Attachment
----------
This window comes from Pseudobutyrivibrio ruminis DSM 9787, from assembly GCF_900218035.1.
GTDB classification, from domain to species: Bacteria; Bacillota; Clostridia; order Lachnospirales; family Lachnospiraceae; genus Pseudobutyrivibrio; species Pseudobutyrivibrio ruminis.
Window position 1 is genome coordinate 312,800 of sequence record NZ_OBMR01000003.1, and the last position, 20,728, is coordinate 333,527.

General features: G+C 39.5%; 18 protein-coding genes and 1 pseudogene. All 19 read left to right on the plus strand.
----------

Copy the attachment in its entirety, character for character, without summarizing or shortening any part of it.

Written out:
This window comes from Pseudobutyrivibrio ruminis DSM 9787, from assembly GCF_900218035.1.
GTDB classification, from domain to species: Bacteria; Bacillota; Clostridia; order Lachnospirales; family Lachnospiraceae; genus Pseudobutyrivibrio; species Pseudobutyrivibrio ruminis.
Window position 1 is genome coordinate 312,800 of sequence record NZ_OBMR01000003.1, and the last position, 20,728, is coordinate 333,527.

General features: G+C 39.5%; 18 protein-coding genes and 1 pseudogene. All 19 read left to right on the plus strand.